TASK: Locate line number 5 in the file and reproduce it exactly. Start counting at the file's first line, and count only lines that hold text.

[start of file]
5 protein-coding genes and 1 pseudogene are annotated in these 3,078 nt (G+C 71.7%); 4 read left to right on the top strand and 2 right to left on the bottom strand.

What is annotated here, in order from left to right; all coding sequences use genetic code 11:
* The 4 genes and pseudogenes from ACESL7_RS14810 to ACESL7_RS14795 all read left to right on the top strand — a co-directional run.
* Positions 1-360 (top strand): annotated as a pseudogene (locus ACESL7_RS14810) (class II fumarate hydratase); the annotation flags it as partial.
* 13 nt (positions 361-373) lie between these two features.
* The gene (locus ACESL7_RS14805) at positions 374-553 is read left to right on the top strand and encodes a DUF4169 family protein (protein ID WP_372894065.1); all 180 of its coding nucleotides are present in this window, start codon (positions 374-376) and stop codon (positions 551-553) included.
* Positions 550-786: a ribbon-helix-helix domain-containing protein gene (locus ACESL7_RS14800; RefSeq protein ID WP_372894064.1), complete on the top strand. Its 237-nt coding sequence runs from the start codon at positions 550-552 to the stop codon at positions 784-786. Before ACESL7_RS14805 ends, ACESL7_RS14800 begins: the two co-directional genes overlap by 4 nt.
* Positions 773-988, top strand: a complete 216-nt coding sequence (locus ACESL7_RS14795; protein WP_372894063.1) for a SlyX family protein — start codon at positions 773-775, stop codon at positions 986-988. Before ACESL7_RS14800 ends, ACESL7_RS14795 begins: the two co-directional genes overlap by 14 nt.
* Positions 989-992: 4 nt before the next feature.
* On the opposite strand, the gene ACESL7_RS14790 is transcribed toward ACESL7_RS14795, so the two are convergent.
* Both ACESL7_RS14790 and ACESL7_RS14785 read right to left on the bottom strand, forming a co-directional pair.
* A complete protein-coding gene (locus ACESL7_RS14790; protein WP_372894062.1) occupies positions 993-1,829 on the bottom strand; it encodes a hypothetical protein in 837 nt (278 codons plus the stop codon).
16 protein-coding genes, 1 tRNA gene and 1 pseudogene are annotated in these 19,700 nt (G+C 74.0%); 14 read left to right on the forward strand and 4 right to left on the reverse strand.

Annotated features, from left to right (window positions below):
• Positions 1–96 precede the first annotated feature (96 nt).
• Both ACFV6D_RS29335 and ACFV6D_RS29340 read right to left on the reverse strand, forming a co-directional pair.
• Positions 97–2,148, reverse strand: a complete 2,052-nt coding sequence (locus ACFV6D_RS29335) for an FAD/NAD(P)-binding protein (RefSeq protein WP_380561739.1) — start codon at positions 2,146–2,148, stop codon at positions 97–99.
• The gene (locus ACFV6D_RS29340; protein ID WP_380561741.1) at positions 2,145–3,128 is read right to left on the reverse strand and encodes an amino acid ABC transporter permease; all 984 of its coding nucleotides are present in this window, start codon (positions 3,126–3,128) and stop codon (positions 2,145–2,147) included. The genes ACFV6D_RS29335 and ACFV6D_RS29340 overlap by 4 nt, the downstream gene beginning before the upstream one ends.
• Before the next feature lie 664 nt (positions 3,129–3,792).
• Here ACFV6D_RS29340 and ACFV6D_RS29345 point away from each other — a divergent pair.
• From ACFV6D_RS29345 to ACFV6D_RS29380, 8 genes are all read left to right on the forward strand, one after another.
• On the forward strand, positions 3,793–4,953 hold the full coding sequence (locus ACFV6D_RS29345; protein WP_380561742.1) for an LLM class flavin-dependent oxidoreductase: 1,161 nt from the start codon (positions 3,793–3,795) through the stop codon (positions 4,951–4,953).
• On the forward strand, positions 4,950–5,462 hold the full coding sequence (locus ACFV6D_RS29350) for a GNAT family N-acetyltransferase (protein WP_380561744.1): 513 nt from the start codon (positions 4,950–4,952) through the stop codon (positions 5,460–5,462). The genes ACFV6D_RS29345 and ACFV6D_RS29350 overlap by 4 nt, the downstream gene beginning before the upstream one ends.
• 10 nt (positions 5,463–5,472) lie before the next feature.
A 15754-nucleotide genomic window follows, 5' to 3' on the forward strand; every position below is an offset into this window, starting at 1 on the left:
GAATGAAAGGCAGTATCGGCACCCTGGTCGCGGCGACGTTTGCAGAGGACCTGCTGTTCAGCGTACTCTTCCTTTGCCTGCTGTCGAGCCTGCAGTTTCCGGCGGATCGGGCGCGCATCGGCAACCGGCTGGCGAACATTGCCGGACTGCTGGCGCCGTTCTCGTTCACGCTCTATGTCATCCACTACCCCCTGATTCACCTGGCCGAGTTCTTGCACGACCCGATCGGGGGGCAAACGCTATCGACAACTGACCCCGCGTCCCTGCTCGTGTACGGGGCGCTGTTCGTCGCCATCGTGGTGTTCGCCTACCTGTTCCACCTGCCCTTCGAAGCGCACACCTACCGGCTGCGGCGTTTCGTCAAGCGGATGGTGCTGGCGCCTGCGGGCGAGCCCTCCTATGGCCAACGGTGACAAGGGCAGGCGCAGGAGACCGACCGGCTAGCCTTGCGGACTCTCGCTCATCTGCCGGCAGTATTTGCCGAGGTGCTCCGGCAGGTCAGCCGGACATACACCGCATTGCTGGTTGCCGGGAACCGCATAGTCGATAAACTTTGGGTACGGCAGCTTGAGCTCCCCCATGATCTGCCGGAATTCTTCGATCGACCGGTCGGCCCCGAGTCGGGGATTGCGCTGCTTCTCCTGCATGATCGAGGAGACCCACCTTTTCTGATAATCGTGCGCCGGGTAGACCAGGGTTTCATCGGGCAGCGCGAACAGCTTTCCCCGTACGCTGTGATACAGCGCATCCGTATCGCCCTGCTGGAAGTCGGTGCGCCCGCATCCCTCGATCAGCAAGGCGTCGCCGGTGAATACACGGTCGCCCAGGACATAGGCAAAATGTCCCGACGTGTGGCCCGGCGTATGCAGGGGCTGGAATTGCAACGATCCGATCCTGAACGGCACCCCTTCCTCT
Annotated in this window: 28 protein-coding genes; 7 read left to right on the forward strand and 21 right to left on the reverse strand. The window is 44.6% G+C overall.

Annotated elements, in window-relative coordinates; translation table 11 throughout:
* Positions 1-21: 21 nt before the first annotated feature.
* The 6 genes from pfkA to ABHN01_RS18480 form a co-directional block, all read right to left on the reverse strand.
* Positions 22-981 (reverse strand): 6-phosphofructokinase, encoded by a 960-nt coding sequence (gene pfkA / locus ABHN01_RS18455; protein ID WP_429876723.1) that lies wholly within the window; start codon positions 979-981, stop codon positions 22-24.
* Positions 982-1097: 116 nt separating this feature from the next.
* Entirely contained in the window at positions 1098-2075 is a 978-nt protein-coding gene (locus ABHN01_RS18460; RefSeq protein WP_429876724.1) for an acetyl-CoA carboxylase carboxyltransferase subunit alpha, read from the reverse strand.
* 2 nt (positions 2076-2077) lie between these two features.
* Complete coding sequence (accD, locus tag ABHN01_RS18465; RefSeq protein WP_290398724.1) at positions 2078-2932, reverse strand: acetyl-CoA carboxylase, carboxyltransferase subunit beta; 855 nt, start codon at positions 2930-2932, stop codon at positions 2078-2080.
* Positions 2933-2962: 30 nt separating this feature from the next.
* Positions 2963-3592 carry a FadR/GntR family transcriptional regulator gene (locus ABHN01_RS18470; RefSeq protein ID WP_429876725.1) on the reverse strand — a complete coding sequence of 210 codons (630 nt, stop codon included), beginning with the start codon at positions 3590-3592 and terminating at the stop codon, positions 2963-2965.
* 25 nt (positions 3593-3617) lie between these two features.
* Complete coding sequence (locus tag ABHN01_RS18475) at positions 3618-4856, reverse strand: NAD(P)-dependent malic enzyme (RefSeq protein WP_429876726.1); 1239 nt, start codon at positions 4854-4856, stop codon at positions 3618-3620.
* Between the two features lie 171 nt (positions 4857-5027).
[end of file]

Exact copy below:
* 13 nt (positions 361-373) lie between these two features.